<p>Perfectly fine but nothing new.</p>

SOMEBUNNY LOVES YOU

From the Punderland series

Caregiver-child love abounds in this rhyming board book full of animal puns.

One thing’s for certain, there’s plenty of sweet (and groanworthy) sentiments in this book. Rossner writes, “Giving HOGS and kisses / sends me to the moon!” and, “I’m such a lucky DUCK. / You really QUACK me up!” The book progresses entirely in this fashion, with a new animal pair and pun with each page turn. It reads well as a book for a caregiver to share with a lap-sitting child. On that mark, it succeeds in providing plenty of opportunities for giggles and snuggles. That said, at times the meter is forced, making the cadence a bit stilted, and the cuddles/bubbles rhyme is a dubious one. This is an issue for a book that will almost solely be read aloud. Gibson’s illustrations are very charming; the animals and insects with big eyes and expressive faces have high appeal. The warmth of the animals’ embraces and cuddles translates well from the page, inviting the same snuggles from readers. Decorated eggs appear on each page, and the bunny pair from the cover features prominently. Overall, the concept and message of the book are high interest and age-appropriate, but it doesn’t stand out from the very crowded shelf of “I love you, little one!” books similar to it.

<p>Perfectly fine but nothing new.</p> (Board book. 6 mos.-2)

Pub Date: Feb. 2, 2021

ISBN: 978-1-7282-2343-8

Page Count: 25

Publisher: Sourcebooks Wonderland

Review Posted Online: May 19, 2021

Kirkus Reviews Issue: June 15, 2021

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A terrific choice for the preschool crowd.

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TIME FOR SCHOOL, LITTLE BLUE TRUCK

Little Blue Truck learns that he can be as important as the big yellow school bus.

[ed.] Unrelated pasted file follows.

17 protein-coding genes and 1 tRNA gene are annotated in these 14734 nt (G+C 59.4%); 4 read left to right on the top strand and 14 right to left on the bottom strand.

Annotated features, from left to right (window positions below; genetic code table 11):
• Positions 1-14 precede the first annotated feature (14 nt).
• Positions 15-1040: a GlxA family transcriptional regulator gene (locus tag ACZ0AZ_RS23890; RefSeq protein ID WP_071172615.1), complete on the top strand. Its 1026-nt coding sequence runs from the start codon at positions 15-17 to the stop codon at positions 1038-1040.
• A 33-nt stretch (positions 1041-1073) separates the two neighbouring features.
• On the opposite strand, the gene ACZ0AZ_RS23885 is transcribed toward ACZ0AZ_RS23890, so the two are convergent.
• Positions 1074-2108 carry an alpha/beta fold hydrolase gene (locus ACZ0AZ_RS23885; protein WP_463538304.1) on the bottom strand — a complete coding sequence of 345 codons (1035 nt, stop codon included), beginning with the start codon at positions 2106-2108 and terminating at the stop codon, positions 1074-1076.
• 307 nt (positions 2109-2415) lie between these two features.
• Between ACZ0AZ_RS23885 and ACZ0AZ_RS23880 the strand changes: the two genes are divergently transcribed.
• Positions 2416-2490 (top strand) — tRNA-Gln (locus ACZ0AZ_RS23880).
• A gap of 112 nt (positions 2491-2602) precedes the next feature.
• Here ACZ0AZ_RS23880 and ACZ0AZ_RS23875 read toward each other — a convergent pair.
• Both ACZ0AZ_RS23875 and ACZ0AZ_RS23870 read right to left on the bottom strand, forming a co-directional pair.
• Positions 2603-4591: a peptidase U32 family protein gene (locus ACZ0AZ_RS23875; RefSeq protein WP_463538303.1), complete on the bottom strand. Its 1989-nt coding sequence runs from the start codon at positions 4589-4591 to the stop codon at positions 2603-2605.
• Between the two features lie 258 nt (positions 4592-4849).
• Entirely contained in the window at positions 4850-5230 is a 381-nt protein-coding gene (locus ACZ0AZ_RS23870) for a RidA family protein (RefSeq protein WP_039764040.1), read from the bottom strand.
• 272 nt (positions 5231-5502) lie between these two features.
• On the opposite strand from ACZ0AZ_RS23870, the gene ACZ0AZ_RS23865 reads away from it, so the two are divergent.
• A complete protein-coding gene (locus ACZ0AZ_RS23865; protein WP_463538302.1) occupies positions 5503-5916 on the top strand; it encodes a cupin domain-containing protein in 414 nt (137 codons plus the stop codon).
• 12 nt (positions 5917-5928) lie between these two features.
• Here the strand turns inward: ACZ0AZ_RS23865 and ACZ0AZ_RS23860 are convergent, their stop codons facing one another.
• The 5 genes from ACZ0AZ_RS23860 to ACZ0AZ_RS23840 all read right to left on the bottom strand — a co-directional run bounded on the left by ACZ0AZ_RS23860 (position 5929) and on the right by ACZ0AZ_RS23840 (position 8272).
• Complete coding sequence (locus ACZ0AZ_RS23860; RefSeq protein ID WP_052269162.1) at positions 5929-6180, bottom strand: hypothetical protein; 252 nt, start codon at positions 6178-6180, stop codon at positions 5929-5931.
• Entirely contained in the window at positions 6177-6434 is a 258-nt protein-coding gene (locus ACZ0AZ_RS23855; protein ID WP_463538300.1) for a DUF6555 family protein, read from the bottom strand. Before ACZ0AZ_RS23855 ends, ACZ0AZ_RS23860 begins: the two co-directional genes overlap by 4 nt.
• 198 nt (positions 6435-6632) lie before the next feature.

Little Blue Truck is driving along the country road early one morning when he and driver friend Toad come across a big, yellow, shiny school bus. The school bus is friendly, and so are her animal passengers, but when Little Blue Truck wishes aloud he could do an important job like hers, the school bus says only a bus of her size and features can do this job. Little Blue Truck continues along, a bit envious, and finds Piggy crying by the side of the road, having missed the bus. Little Blue tells Piggy to climb in and takes a creative path to the school—one the bus couldn’t navigate—and with an adventurous spirit, gets Piggy there right on time. The simple, rhyming text opens the story with a sweet, fresh, old-fashioned tone and continues with effortlessly rhythmical lines throughout. Little Blue is a brave, helpful, and hopeful character young readers will root for. Adults will feel a rush of nostalgia and delight in sharing this story with children as the animated vehicles and animals in innocent, colorful countryside scenes evoke wholesome character traits and values of growth, grit, and self-acceptance. (This book was reviewed digitally.)

A terrific choice for the preschool crowd. (Picture book. 3-7)

Pub Date: June 29, 2021

ISBN: 978-0-358-41224-3

Page Count: 32

Publisher: HMH Books

Review Posted Online: May 19, 2021

Kirkus Reviews Issue: June 1, 2021

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Hee haw.

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THE WONKY DONKEY

The print version of a knee-slapping cumulative ditty.

In the song, Smith meets a donkey on the road. It is three-legged, and so a “wonky donkey” that, on further examination, has but one eye and so is a “winky wonky donkey” with a taste for country music and therefore a “honky-tonky winky wonky donkey,” and so on to a final characterization as a “spunky hanky-panky cranky stinky-dinky lanky honky-tonky winky wonky donkey.” A free musical recording (of this version, anyway—the author’s website hints at an adults-only version of the song) is available from the publisher and elsewhere online. Even though the book has no included soundtrack, the sly, high-spirited, eye patch–sporting donkey that grins, winks, farts, and clumps its way through the song on a prosthetic metal hoof in Cowley’s informal watercolors supplies comical visual flourishes for the silly wordplay. Look for ready guffaws from young audiences, whether read or sung, though those attuned to disability stereotypes may find themselves wincing instead or as well.

Hee haw. (Picture book. 5-7)

Pub Date: May 1, 2010

ISBN: 978-0-545-26124-1

Page Count: 26

Publisher: Scholastic

Review Posted Online: Dec. 29, 2018

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